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Durham University

Department of Earth Sciences


Publication details for Professor Richard Hobbs

Kolandaivelu, K. P. Harris, R. N., Lowell, R. P., Robinson, A. H., Wilson, D. J. & Hobbs, R. W. (2020). Evolution of Heat Flow, Hydrothermal Circulation and Permeability on the Young Southern Flank of the Costa Rica Rift. Geophysical Journal International 220(1): 278-295.

Author(s) from Durham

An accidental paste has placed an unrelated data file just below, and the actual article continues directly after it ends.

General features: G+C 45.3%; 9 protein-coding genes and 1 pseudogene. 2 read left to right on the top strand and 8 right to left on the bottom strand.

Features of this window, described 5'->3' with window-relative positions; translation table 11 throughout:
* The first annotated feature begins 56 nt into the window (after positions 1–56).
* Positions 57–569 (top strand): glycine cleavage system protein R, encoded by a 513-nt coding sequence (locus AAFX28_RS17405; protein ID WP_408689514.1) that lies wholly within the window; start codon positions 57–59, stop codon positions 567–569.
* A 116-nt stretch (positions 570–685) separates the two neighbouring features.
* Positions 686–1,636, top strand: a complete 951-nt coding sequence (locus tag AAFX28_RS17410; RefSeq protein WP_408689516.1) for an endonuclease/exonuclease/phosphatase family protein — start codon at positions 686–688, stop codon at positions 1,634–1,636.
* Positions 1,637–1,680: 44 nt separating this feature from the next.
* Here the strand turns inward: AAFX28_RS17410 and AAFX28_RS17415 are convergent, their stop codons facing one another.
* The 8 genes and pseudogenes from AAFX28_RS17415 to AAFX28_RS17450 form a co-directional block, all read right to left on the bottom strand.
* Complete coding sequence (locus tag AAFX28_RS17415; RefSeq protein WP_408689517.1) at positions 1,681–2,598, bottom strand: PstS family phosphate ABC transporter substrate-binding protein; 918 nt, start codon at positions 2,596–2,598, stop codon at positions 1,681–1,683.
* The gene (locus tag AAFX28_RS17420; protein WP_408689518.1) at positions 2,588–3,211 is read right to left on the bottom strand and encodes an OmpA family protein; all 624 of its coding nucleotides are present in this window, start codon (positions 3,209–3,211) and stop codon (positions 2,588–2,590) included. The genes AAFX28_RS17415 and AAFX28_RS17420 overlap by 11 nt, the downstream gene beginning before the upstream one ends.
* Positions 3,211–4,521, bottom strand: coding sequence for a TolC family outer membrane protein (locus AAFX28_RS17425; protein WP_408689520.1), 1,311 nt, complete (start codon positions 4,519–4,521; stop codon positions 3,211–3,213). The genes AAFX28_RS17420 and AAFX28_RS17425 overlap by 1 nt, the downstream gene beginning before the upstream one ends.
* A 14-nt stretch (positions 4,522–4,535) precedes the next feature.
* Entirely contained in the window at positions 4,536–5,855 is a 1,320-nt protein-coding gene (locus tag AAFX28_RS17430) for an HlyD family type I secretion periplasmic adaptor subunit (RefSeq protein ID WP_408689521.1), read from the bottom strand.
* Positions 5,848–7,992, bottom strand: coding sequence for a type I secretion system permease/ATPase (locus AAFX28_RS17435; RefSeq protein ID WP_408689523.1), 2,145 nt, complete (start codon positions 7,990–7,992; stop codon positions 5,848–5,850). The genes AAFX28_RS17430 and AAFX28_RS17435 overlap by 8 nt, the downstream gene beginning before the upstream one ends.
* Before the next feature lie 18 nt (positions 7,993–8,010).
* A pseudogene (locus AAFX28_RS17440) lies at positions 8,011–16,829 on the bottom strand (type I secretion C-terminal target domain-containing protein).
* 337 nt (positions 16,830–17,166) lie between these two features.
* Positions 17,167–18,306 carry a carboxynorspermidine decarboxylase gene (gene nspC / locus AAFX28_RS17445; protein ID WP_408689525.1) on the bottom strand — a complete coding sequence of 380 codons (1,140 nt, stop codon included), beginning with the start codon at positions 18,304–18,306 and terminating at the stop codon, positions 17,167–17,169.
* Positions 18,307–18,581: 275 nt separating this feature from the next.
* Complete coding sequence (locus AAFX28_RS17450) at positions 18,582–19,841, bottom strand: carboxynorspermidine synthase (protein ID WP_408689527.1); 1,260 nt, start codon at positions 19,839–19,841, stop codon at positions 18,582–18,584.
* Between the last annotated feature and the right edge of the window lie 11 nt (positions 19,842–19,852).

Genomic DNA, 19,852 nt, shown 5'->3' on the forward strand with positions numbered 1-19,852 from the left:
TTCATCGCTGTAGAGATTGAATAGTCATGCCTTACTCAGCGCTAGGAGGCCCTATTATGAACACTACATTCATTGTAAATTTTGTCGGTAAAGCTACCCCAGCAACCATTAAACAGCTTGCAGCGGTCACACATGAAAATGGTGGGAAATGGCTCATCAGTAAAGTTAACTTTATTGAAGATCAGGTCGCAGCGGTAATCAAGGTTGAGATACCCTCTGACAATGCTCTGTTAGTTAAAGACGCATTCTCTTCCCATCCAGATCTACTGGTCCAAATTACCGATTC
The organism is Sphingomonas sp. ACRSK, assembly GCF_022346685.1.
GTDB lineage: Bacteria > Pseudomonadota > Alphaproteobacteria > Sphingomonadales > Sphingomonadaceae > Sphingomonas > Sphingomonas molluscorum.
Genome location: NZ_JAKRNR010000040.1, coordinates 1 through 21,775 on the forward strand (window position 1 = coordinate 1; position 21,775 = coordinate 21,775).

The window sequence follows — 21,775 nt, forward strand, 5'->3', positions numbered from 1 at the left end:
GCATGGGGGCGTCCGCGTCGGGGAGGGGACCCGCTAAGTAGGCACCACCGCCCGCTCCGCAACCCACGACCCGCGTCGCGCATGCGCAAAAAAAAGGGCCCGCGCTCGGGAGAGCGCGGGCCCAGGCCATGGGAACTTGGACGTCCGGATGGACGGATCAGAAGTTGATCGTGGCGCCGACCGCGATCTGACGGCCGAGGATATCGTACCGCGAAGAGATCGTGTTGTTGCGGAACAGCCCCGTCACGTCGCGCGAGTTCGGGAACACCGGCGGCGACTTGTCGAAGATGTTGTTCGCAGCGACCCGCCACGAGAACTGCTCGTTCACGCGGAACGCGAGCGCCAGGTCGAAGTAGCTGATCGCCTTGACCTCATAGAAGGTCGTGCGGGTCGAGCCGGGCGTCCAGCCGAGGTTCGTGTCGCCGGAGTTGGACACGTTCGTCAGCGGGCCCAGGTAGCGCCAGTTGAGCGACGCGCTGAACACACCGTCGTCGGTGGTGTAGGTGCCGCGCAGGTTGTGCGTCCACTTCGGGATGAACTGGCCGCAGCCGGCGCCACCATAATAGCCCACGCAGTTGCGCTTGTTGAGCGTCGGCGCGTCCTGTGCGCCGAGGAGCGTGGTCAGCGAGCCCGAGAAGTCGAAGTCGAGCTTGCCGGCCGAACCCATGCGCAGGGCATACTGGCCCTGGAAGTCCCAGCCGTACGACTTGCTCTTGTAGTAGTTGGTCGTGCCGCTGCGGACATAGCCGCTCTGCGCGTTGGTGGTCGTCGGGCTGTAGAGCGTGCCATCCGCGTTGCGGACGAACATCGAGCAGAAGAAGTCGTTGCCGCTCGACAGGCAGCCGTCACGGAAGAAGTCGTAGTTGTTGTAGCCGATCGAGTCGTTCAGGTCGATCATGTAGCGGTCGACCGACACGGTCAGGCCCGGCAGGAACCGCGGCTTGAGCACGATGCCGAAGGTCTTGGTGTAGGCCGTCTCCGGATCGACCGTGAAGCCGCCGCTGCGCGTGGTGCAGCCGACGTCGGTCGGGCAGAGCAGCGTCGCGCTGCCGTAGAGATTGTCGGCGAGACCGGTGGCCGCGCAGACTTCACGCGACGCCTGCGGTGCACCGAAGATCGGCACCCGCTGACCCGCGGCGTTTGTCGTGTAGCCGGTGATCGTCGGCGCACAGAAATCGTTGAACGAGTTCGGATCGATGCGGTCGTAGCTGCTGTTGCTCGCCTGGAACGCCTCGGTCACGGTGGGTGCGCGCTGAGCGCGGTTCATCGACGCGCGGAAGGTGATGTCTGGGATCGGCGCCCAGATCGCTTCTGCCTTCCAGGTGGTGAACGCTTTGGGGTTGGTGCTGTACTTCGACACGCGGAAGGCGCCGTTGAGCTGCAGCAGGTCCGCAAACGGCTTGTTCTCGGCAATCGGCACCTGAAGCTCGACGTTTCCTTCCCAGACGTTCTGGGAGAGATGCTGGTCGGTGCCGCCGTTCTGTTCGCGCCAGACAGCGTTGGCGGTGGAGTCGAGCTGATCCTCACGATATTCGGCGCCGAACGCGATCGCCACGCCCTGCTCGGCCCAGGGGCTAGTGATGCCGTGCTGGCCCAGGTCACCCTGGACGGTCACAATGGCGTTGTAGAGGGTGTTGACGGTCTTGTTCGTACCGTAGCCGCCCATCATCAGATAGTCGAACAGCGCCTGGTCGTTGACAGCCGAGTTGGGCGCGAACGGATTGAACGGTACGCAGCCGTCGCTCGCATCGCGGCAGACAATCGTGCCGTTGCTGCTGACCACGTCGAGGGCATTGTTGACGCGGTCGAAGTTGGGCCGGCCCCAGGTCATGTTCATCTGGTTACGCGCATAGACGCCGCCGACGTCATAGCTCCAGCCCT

We analyze 67 new conductive heat flow measurements on the southern flank of the Costa Rica Rift (CRR). Heat flow measurements cover five sites ranging in oceanic crustal age between approximately 1.6 and 5.7 Ma, and are co-located with a high-resolution multi-channel seismic line that extends from slightly north of the first heat flow site (1.6 Ma) to beyond ODP Hole 504B in 6.9 Ma crust. For the five heat flow sites, the mean observed conductive heat flow is ≈ 85 mWm−2. This value is approximately 30 per cent of the mean lithospheric heat flux expected from a half-space conductive cooling model, indicating that hydrothermal processes account for about 70 per cent of the heat loss. The advective heat loss fraction varies from site to site and is explained by a combination of outcrop to outcrop circulation through exposed basement outcrops and discharge through faults. Super-critical convection in Layer 2A extrusives occurs between 1.6 and 3.5 Ma, and flow through a thinly-sedimented basement high occurs at 4.6 Ma. Advective heat loss diminishes rapidly between ≈ 4.5 and ≈ 5.7 Ma, which contrasts with plate cooling reference models that predict a significant deficit in conductive heat flow up to ages ≈ 65 ± 10 Ma. At ≈ 5.7 Ma the CRR topography is buried under sediment with an average thickness ≈ 150 m, and hydrothermal circulation in the basement becomes sub-critical or perhaps marginally critical. The absence of significant advective heat loss at ≈ 5.7 Ma at the CRR is thus a function of both burial of basement exposure under the sediment load and a reduction in basement permeability that possibly occurs as result of mineral precipitation and original permeability at the time of formation. Permeability is a non-monotonic function of age along the southern flank of the CRR, in general agreement with seismic velocity tomography interpretations that reflect variations in the degree of ridge-axis magma supply and tectonic extension. Hydrothermal circulation in the young oceanic crust at southern flank of CRR is affected by the interplay and complex interconnectedness of variations in permeability, sediment thickness, topographical structure, and tectonic and magmatic activities with age.